Wednesday, May 2, 2012

I Can See Clearly Now...

You may have noticed that there was a significant break in posts on this blog.  Let me assure you that it wasn't that I was bored with it or didn't have anything to write about.  The truth is that I was out of commission for over six weeks because I had cataract surgery on both of my eyes.

Always before, when I heard about someone having cataract surgery, I thought, "They must be old.  How terrible to get to the point where you can't see very well."  For Christmas this past year, I bought gifts for elderly adults through a program at my local Starbucks.  I chose a man and a woman to buy gifts for and discovered that they both wanted large print books.  It took a little searching to find some that were affordable, but I wanted to make sure to provide that along with the towels and puzzles they were asking for on their list.  I thought about how hard it would be if I couldn't read.  In fact, my son and I discussed how great it was to have a Kindle and that it was really too bad that these adults didn't have this technology that could change the font size of any book to meet their needs.  Little did I know that I would soon experience the frustration of not being able to read or drive due to my eyesight!

I learned that cataracts can happen at any age.  I am a bit young to have the surgery (I'm in my late 50s, but both of my parents had cataracts; so the doctors weren't surprised that I also had them), and I had reached a point where I was having trouble reading due to the cloudiness of my vision in my left eye.  In addition, they could no longer correct the vision in my right eye so that I could see at a distance clearly.  Therefore, I knew it was time!  Since you don't have to worry about having to have this surgery again, I decided that there was no reason to wait until I was older.  In fact, it might be a way to make my vision better so I wouldn't have to wear glasses all of the time.  My surgeon asked me if I wanted to correct for distance or reading.  Since I have had to wear glasses for distance since I was in fourth grade, I decided I wanted to try to correct for distance.  He warned me that I might still need glasses due to my astigmatism, but I wanted to try!

I had a wonderful surgeon who did surgery on one eye and then, two weeks later, on the other eye.  I cannot begin to describe how frustrated I was during those two weeks.  For that time, I had one corrected eye and one that still needed glasses.  My husband was kind enough to pop the lens for the corrected eye out of my glasses; so for this time period I walked around looking pretty weird with my half-lensed glasses!  I was especially frustrated because I couldn't read my computer or books.  I bought several different pairs of cheaters from the store but kept switching since none seemed to work right!  There were times when I cried and wondered if I had ruined my eyes forever.  However, patience paid off; I had the second surgery, and things were better.  Since it takes at least 4 weeks after surgery for your eyesight to stabilize, I had another month of waiting.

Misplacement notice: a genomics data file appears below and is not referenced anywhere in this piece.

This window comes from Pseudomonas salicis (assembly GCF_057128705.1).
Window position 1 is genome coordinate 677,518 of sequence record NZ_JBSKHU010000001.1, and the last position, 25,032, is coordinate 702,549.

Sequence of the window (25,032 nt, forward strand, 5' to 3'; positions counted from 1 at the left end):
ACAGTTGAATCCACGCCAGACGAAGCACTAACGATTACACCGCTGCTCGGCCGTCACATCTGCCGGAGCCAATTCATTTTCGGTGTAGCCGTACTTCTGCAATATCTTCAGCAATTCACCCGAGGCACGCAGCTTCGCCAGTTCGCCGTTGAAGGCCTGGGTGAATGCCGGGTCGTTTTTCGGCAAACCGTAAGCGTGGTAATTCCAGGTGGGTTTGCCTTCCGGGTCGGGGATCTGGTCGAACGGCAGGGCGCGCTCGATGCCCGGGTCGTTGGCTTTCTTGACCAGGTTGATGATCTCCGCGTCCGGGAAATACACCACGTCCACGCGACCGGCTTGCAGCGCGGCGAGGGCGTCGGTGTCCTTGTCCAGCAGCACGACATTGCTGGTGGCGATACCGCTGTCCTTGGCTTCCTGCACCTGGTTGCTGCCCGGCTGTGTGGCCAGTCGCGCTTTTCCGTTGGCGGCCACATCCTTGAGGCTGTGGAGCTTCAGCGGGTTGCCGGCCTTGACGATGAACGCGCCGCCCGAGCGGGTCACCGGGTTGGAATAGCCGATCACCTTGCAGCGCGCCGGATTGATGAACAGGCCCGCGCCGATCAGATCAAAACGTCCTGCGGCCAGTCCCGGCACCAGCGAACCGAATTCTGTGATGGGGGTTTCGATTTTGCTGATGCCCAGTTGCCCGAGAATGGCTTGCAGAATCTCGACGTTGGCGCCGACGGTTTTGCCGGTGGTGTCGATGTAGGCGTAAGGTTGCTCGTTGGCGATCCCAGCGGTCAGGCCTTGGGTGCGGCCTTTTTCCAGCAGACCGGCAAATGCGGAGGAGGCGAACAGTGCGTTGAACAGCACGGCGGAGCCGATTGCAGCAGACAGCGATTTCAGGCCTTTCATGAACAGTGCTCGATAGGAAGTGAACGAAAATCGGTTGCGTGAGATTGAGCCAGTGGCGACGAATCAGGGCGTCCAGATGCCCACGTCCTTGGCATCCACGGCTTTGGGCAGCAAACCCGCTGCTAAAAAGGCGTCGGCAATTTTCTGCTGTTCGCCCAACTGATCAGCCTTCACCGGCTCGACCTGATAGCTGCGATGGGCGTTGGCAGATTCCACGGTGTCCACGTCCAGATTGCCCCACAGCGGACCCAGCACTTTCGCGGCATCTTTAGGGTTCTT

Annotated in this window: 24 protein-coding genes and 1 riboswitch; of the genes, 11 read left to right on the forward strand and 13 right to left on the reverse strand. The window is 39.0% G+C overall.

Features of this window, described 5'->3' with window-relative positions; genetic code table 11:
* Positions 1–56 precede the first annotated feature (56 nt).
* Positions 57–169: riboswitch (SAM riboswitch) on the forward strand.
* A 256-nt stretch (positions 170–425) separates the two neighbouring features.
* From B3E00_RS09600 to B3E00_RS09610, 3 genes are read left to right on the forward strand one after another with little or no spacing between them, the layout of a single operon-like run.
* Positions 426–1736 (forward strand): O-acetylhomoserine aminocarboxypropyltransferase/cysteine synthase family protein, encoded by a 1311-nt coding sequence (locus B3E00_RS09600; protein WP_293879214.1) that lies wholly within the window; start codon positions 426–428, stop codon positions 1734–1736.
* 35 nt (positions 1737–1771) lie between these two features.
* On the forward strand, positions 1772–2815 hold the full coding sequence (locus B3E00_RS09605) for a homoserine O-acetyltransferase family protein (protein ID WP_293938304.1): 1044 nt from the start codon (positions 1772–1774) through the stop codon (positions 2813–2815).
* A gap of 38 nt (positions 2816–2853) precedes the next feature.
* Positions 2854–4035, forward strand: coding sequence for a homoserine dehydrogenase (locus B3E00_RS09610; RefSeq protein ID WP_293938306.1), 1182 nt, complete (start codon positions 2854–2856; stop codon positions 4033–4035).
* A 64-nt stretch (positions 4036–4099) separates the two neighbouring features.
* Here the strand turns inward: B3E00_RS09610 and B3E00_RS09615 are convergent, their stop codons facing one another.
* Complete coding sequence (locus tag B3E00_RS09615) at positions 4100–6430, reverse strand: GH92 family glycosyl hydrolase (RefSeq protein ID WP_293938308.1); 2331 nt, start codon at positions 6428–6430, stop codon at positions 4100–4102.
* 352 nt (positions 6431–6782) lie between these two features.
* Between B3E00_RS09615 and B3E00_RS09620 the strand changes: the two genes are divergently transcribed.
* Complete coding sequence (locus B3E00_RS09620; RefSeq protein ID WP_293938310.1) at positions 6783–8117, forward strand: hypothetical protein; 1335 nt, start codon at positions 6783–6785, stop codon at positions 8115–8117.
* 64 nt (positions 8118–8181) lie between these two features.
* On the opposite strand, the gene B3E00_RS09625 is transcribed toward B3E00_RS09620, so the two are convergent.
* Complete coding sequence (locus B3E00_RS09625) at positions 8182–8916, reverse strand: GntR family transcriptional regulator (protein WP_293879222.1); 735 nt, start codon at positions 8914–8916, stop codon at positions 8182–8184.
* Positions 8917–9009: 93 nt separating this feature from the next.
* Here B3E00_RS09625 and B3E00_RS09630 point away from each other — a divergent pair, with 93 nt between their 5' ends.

I am happy to say that my vision has improved so dramatically that I am just on the border of needing  glasses (sometimes for driving-usually at night).  I watch television, movies, my street, and anything at a distance without glasses.  I can work on my computer just fine.  I do need to wear cheaters to read.  One thing that they didn't tell me about was how much brighter the world would be!  My lenses had changed my vision so that everything had a yellowish hue-much like the headlights on most cars.  Now, with my new vision, the world was bright with a blue tinge like the new headlights you see on the road.  How beautiful the colors are!  I couldn't believe how red the cardinal was at our bird feeder.

While all of this is an improvement, it has taken some adjustment.  The biggest adjustment was my brain.  It was used to needing glasses for distance and usually being able to read without glasses (although I had started needing glasses for reading sometimes too).  Now I flipped everything around and my brain was just confused!  I had to retrain my brain to the new reality of my vision.  It took the full six weeks to complete this process.

While I have always had a tremendous appreciation for my eyesight, I cannot tell you how much I value it now.  Reading is such an important part of my life.  I always knew it on an intellectual level.  Now I understand it on an emotional level.  It is wonderful to read, to be able to look outside without glasses and watch the birds, appreciate nature, recognize my friends from a distance.  I know some of you do a double-take when you realize that there is something different when you see me sans glasses.  You just see the surface changes; I am living with the changes deep inside of me as a result of the decisions I made to have these surgeries.  I don't regret them.  In fact, my granddaughter now encourages Grandma to put on her glasses so we can watch videos of her on my iPhone.  She's so cute when she points to my head for me to put on my glasses!  My husband likes my new look with my "headband" of readers.  He thinks I'm very stylish.  I am very lucky.  I am finding great joy in my world and how I experience it!  What about you?

Have you found your joy today?

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